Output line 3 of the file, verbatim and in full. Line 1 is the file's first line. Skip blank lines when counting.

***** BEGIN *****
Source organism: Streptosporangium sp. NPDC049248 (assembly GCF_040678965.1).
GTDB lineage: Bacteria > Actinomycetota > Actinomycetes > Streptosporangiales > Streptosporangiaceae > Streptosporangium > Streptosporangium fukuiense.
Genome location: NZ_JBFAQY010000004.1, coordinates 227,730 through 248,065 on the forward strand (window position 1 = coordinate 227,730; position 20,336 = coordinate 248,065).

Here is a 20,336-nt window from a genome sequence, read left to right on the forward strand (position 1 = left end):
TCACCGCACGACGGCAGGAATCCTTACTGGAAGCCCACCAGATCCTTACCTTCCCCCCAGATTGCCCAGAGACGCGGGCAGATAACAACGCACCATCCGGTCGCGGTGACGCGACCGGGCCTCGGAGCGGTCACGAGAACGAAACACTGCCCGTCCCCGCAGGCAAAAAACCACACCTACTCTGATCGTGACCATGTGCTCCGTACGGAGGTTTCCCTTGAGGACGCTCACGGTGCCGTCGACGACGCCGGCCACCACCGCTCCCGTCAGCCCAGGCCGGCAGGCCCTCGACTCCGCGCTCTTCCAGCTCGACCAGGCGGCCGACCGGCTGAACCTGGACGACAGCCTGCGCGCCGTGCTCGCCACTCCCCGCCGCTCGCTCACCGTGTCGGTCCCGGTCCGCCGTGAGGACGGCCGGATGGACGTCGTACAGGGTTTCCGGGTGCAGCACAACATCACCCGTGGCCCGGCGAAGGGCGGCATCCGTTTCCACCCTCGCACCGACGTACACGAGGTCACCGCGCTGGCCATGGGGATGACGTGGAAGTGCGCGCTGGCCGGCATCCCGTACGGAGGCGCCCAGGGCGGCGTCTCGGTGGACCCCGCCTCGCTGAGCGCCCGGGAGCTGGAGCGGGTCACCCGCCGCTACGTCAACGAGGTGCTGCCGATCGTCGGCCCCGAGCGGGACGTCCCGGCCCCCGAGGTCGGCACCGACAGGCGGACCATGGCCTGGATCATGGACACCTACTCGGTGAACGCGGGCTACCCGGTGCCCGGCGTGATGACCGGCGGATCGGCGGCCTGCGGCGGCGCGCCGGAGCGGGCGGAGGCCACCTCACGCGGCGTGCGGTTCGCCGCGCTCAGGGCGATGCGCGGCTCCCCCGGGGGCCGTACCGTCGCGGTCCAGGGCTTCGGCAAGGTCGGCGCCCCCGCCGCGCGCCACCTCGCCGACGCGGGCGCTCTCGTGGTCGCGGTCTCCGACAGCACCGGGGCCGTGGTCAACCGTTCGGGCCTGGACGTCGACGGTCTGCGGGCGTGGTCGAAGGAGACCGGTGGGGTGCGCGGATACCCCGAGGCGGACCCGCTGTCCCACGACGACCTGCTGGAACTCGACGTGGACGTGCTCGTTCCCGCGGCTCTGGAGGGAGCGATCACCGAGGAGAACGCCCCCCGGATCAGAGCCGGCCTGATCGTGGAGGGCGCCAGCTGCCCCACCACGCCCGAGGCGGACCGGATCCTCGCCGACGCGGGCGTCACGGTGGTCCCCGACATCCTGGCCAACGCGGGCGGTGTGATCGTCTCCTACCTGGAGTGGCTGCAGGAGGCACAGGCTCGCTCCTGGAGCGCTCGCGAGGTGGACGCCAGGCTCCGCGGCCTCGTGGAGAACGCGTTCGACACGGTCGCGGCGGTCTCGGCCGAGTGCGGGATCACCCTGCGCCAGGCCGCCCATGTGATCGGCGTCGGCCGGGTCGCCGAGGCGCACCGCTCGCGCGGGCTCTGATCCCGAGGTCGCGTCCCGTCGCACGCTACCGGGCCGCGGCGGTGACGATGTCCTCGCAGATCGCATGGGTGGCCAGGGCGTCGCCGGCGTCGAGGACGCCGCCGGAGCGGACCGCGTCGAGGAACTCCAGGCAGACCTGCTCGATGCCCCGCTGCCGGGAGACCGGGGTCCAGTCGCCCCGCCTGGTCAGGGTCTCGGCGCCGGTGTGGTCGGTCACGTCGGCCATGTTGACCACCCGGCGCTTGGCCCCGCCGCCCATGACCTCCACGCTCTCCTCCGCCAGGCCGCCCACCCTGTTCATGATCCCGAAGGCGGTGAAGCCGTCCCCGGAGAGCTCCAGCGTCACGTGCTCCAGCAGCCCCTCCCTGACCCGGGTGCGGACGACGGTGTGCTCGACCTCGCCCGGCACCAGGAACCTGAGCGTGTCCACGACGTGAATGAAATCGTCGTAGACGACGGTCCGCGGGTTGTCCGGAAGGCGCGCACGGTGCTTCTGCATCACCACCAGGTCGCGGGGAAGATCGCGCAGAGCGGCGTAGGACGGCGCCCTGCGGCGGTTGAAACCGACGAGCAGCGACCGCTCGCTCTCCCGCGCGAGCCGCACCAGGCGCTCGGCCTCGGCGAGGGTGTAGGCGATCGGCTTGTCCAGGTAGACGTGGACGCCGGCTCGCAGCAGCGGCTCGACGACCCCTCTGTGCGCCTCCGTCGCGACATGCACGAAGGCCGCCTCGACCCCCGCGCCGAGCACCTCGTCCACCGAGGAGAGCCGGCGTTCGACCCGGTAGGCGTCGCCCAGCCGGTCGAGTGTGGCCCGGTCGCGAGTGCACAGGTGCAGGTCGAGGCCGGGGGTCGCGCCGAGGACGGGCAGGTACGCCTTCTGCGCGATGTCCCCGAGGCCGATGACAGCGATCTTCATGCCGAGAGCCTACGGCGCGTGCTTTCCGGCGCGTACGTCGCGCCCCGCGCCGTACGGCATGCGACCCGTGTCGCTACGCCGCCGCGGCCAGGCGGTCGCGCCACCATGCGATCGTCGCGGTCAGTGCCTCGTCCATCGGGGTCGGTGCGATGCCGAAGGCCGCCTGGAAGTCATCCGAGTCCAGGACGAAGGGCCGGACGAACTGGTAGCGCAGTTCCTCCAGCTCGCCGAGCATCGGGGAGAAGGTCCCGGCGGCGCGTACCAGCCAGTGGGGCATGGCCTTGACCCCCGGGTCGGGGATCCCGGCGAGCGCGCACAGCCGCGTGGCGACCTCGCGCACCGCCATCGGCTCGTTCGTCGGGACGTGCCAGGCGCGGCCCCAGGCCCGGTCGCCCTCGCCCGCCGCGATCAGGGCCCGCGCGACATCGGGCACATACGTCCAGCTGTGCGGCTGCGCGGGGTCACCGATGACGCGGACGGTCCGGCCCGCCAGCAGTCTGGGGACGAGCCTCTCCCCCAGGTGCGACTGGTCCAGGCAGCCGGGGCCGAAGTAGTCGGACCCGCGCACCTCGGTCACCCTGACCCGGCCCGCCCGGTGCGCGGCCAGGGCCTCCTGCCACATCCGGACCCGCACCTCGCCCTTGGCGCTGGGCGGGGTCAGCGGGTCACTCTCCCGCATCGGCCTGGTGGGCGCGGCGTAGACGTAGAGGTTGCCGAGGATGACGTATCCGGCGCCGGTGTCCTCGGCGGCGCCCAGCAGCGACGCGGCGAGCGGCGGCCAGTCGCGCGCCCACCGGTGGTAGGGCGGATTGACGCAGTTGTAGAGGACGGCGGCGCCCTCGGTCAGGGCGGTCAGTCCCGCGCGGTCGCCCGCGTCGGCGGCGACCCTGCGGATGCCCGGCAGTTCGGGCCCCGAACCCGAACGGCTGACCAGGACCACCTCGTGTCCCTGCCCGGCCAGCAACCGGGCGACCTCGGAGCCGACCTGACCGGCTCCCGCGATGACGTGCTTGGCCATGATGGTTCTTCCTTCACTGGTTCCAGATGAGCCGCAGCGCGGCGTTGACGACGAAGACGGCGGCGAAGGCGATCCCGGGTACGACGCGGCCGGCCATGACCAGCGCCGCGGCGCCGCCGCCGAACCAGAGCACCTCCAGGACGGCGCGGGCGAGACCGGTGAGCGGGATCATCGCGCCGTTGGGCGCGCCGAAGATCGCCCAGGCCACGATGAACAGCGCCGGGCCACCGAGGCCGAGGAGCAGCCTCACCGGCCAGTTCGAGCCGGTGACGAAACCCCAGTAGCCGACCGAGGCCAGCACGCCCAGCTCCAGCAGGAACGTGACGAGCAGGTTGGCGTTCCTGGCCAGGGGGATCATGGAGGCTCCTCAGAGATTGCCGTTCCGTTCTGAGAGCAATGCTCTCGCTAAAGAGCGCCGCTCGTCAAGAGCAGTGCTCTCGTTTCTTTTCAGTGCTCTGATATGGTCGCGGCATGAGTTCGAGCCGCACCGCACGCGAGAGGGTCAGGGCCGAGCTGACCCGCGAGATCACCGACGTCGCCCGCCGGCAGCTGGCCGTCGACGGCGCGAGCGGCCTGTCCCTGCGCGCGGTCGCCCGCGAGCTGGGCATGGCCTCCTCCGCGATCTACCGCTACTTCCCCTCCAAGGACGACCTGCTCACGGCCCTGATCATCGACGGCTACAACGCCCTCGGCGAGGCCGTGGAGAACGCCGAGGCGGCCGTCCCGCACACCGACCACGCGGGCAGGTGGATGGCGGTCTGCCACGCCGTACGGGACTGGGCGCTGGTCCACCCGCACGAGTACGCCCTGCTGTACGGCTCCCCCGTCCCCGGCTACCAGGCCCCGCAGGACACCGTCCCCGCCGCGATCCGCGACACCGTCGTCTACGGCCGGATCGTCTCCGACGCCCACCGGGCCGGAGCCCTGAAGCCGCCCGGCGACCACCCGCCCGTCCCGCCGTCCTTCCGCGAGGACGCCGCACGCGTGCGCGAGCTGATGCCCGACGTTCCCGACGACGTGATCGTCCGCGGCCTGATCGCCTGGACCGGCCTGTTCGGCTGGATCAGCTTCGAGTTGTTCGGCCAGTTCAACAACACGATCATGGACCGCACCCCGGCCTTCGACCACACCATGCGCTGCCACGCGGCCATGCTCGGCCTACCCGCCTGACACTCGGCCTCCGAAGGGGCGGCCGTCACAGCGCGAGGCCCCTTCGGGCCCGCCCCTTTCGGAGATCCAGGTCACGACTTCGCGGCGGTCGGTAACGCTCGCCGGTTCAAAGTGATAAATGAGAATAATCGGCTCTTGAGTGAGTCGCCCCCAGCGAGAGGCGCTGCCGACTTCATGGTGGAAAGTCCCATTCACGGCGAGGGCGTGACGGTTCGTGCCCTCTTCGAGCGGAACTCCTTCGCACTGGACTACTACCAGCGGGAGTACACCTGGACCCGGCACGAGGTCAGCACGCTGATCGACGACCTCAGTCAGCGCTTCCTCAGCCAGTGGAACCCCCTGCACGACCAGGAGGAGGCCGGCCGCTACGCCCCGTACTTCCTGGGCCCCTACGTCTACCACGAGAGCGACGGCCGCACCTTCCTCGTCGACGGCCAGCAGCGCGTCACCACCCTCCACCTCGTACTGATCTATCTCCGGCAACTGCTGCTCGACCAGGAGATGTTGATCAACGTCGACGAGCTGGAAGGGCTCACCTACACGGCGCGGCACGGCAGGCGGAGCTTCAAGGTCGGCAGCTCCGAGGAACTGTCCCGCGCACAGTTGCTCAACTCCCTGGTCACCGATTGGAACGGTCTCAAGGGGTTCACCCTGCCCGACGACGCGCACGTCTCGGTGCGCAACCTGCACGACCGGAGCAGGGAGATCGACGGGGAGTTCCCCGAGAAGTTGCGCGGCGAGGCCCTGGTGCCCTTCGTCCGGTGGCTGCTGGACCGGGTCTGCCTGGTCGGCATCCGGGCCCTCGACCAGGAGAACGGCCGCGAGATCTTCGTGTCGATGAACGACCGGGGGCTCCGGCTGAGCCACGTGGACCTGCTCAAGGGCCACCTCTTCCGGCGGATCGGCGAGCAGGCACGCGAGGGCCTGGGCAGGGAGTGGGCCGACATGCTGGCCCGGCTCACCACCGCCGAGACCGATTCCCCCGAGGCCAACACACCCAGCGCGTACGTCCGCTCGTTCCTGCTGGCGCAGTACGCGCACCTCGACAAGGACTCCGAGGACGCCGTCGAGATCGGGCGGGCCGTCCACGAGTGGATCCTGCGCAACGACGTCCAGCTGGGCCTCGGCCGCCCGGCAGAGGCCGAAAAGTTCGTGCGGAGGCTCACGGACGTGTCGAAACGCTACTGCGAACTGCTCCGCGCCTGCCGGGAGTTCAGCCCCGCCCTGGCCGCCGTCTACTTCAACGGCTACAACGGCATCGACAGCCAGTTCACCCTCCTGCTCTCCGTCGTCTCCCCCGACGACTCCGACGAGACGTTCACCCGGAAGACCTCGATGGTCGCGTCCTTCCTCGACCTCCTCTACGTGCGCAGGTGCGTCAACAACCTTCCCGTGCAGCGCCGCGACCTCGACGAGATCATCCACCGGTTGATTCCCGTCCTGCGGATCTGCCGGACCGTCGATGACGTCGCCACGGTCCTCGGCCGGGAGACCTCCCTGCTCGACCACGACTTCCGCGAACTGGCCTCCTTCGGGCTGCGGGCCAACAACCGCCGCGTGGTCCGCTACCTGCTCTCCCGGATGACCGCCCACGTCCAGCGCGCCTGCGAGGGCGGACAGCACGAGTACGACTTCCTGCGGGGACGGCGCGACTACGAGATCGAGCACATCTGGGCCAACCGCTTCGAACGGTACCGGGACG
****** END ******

Genome location: NZ_JBFAQY010000004.1, coordinates 227,730 through 248,065 on the forward strand (window position 1 = coordinate 227,730; position 20,336 = coordinate 248,065).